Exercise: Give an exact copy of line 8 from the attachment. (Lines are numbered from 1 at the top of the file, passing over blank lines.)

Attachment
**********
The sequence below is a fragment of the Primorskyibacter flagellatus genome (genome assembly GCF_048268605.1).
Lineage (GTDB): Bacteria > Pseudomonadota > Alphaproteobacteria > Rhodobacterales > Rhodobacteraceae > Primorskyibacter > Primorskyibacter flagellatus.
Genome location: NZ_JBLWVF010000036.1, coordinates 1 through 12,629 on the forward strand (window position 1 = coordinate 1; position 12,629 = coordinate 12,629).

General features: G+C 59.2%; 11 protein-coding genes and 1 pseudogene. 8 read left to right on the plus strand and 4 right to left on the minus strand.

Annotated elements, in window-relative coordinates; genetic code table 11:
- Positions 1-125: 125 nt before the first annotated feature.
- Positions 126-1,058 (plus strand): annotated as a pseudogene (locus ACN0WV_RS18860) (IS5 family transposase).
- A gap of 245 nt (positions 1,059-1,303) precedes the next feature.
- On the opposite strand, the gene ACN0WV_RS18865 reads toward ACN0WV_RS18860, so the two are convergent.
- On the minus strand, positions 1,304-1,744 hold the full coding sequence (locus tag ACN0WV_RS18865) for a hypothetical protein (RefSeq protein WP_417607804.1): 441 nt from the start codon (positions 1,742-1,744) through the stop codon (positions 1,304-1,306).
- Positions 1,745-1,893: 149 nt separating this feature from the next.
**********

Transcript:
- A gap of 245 nt (positions 1,059-1,303) precedes the next feature.